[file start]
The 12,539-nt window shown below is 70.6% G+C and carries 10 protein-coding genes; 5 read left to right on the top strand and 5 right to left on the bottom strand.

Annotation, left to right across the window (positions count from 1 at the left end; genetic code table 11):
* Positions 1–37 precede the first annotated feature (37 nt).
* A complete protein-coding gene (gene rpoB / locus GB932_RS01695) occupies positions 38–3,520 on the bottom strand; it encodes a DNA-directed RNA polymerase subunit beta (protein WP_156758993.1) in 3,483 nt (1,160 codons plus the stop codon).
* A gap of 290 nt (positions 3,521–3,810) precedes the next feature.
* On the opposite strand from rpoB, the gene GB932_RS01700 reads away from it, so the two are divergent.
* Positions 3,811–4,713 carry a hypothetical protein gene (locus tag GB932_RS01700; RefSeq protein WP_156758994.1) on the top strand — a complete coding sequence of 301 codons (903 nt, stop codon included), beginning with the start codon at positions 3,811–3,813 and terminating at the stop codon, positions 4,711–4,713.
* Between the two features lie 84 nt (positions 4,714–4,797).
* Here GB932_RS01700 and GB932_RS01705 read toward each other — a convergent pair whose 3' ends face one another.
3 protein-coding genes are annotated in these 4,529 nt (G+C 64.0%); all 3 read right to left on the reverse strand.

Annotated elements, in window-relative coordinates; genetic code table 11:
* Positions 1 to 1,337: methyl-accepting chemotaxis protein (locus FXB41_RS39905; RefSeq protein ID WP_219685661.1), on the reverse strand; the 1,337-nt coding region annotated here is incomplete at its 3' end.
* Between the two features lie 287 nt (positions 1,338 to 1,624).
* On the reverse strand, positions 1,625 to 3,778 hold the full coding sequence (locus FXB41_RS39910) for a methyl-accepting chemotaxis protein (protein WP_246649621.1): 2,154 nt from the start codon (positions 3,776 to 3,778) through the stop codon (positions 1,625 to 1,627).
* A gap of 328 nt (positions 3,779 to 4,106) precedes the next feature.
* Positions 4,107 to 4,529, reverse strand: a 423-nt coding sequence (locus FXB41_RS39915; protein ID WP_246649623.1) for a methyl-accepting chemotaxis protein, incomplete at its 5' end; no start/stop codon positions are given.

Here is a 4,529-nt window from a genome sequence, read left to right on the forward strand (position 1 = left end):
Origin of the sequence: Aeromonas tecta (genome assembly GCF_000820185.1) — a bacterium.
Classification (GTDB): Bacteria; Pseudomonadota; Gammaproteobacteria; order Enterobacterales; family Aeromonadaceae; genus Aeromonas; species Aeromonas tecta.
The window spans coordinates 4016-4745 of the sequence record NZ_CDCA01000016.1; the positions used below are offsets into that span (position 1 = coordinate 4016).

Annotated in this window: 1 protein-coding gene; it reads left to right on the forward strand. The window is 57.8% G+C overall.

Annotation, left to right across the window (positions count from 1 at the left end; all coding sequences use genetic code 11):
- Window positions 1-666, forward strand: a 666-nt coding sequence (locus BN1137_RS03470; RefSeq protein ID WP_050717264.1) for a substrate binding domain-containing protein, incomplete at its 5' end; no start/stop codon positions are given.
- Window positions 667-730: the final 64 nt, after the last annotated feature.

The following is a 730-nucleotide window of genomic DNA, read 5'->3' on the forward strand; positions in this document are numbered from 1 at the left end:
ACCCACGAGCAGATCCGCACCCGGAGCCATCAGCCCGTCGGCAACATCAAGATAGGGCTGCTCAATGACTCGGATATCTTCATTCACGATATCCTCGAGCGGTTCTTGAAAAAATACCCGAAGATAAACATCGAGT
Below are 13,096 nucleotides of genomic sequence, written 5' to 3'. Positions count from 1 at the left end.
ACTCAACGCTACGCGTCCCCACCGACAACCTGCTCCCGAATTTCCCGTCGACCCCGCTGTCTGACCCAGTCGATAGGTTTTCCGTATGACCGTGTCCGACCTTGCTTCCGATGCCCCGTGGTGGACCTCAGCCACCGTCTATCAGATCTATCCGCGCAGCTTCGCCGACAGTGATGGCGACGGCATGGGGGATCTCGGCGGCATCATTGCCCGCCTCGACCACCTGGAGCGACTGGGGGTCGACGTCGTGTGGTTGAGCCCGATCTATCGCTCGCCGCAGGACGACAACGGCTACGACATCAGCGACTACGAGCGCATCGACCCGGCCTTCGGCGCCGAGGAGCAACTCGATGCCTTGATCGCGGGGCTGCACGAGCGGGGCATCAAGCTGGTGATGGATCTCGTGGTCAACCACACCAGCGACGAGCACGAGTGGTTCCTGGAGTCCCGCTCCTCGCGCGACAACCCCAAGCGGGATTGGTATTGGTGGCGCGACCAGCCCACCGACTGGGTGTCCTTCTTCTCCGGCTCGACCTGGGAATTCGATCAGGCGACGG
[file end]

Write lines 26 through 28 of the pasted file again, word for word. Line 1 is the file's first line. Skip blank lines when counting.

ACCCACGAGCAGATCCGCACCCGGAGCCATCAGCCCGTCGGCAACATCAAGATAGGGCTGCTCAATGACTCGGATATCTTCATTCACGATATCCTCGAGCGGTTCTTGAAAAAATACCCGAAGATAAACATCGAGT
Below are 13,096 nucleotides of genomic sequence, written 5' to 3'. Positions count from 1 at the left end.
ACTCAACGCTACGCGTCCCCACCGACAACCTGCTCCCGAATTTCCCGTCGACCCCGCTGTCTGACCCAGTCGATAGGTTTTCCGTATGACCGTGTCCGACCTTGCTTCCGATGCCCCGTGGTGGACCTCAGCCACCGTCTATCAGATCTATCCGCGCAGCTTCGCCGACAGTGATGGCGACGGCATGGGGGATCTCGGCGGCATCATTGCCCGCCTCGACCACCTGGAGCGACTGGGGGTCGACGTCGTGTGGTTGAGCCCGATCTATCGCTCGCCGCAGGACGACAACGGCTACGACATCAGCGACTACGAGCGCATCGACCCGGCCTTCGGCGCCGAGGAGCAACTCGATGCCTTGATCGCGGGGCTGCACGAGCGGGGCATCAAGCTGGTGATGGATCTCGTGGTCAACCACACCAGCGACGAGCACGAGTGGTTCCTGGAGTCCCGCTCCTCGCGCGACAACCCCAAGCGGGATTGGTATTGGTGGCGCGACCAGCCCACCGACTGGGTGTCCTTCTTCTCCGGCTCGACCTGGGAATTCGATCAGGCGACGG